Throughout all of human history, the ocean has mystified even those who know it most intimately. From sailors of old, who came to shore with tales of krakens, monsters, and mermaids, to deep sea scientists today, who’ve only properly mapped about 10% of the entire seafloor, much remains unknown.
Phil Bresnahan, a hacker, oceanographer, and avid surfer out of San Diego, married his love of studying the sea with his love of shredding some gnarly waves. To learn more about the deep depths, Phil outfit his surfboard with an Electron and enlisted help from surfers and scientists alike.
Riding the IoT wave
Phil and his team call the project The Smartfin. It’s a green IoT initiative from the Scripps Institution of Oceanography, Surfrider Foundation, & Lost Bird Project. It’s easy to upcycle any typical surfboard with Smartfin, turning everyone who uses it into a source of valuable oceanic data collection.
The IoT-enabled fin contains environmental sensors that gather data on near-shore ocean chemistry — that’s the waters from shoreline to deeper sea.
Smartfin tracks board location, water temperature, and the motion of each breaking wave. Typically this sort of data is tricky for scientists to gather since waters near-shore tend to be quite choppy. Luckily it’s these same waters where surfers want to be!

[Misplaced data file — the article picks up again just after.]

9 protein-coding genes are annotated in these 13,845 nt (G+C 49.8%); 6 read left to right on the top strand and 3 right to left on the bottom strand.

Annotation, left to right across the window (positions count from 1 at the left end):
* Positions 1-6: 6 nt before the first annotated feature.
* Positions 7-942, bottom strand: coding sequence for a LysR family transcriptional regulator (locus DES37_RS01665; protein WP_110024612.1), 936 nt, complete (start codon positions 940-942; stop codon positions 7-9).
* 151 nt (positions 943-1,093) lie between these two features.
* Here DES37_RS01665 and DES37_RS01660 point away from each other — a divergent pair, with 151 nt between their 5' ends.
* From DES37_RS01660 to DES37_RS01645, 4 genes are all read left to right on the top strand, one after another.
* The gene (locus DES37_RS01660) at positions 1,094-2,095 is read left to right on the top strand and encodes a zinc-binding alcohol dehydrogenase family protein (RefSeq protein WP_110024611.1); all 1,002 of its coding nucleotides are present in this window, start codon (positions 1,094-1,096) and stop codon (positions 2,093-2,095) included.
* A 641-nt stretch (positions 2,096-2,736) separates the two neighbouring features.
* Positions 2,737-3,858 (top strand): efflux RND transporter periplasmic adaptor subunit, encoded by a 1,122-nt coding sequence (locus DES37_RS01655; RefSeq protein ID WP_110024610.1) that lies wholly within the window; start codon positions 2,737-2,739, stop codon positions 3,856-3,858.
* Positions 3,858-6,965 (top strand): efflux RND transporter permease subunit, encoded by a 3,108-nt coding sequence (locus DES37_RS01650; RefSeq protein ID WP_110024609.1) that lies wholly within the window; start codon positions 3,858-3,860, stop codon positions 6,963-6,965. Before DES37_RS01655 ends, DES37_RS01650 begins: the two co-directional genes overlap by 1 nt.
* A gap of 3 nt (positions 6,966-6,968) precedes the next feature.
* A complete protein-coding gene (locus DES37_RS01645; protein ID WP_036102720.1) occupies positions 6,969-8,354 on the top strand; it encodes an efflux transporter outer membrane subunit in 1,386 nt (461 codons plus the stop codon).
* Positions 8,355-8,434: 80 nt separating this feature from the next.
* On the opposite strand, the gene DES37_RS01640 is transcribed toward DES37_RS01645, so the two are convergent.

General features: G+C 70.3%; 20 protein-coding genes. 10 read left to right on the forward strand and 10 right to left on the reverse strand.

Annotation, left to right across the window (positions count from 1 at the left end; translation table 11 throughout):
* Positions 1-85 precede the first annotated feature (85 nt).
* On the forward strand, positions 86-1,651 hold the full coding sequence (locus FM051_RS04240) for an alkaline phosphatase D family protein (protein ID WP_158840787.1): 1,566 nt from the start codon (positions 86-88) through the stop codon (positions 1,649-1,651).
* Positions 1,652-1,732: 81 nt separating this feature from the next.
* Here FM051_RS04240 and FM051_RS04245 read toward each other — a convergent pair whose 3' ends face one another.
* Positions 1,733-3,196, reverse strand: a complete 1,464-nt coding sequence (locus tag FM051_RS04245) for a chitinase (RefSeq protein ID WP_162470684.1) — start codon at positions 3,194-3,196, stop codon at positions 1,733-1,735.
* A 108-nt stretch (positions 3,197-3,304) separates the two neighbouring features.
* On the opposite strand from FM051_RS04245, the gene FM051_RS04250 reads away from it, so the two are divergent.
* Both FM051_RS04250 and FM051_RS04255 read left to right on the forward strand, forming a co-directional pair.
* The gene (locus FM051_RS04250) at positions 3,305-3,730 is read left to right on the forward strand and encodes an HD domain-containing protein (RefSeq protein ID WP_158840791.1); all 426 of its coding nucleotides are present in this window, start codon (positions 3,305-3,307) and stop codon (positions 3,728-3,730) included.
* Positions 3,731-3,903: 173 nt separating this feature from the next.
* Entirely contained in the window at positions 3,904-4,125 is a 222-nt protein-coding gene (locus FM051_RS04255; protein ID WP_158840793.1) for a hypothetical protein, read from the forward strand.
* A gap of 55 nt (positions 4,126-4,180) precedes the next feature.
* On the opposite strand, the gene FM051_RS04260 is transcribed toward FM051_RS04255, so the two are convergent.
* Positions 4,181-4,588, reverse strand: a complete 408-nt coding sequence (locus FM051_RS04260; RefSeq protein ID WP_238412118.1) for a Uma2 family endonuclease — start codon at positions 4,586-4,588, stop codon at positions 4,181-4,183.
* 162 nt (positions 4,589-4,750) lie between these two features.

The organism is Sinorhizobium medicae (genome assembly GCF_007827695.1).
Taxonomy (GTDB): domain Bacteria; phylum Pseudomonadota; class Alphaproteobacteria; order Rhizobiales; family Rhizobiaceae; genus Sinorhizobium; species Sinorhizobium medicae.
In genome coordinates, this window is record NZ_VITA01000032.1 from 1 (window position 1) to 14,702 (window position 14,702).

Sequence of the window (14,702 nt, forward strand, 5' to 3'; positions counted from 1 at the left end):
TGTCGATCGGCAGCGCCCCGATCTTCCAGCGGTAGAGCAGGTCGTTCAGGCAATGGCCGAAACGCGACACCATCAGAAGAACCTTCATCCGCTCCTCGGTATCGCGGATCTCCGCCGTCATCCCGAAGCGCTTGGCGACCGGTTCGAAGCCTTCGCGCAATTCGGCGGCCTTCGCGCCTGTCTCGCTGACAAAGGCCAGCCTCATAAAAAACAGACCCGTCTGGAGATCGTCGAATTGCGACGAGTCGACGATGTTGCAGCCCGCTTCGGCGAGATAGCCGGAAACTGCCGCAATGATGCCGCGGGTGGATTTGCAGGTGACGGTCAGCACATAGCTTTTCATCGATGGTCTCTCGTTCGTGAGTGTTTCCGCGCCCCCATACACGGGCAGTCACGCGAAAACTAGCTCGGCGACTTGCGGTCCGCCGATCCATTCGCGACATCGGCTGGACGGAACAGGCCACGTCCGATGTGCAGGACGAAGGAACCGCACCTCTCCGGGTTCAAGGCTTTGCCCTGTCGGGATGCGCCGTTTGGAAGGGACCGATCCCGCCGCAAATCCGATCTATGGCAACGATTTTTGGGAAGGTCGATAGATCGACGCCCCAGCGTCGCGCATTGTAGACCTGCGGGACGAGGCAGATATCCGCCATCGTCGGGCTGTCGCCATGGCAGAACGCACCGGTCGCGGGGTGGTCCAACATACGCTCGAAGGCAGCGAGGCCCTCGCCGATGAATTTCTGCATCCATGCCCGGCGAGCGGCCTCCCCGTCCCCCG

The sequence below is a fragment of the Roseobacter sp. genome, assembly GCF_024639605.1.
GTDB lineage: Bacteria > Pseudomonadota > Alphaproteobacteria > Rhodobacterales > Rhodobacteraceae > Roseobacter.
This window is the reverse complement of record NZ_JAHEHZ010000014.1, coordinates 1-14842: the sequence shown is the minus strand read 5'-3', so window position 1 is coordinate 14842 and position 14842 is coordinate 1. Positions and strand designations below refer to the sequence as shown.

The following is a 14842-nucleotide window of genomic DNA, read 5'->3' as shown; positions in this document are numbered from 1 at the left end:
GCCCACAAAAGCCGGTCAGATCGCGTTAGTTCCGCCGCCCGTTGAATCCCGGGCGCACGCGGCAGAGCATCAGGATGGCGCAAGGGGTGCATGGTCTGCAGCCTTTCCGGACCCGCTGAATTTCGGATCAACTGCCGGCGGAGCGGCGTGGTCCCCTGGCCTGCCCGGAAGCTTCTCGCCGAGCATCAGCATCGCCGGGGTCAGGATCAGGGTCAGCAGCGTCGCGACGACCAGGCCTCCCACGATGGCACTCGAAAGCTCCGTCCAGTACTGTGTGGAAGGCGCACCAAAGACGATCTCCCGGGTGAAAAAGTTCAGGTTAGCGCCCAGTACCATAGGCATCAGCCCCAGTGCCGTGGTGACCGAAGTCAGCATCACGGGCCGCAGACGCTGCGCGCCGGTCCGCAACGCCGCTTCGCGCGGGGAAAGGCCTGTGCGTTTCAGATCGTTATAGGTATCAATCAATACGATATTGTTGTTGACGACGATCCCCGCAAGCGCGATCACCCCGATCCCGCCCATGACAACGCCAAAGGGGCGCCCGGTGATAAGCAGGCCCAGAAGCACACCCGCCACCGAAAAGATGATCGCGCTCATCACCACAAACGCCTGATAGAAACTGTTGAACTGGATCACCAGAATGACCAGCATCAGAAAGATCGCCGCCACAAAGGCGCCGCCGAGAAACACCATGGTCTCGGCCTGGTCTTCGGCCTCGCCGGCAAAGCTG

Connecting from coast to sea
Until using the Electron, Phil and his team had problems finding a good technology to transmit the collected data back to shore.
“In 2017 we distributed three-hundred fins with Bluetooth, but we are switching to cellular which will have hugely beneficial implications for real-time updates in the cloud.”
Phil cites the Electron’s reliable cellular data relay, cloud compatibility, and full-stack support as the reasoning behind his choice. Not to mention, the Particle hardware is super easy to understand, work with, and ship en-masse too!
Building a community of data collectors
The Smartfin has been used by school surf teams, community surf groups, individual shredders and moreover its short time in existence and, thanks to simple scalability enabled by the Electron, there are no signs of slowing down on the horizon.
Phil sees a bright future for the cellular connected fin, “We anticipate making several hundred as soon as we are confident that the design works and thousands in the year after that.”
By working with both the scientific and watersports communities, the Smartfin is helping to demystify the secrets of the sea, and providing the world’s policymakers with the insights they need to make more informed environmental decisions.
To learn more about the Smartfin project or possibly even helping out, get in touch with the team here. They’re always happy to trade stories of the high seas.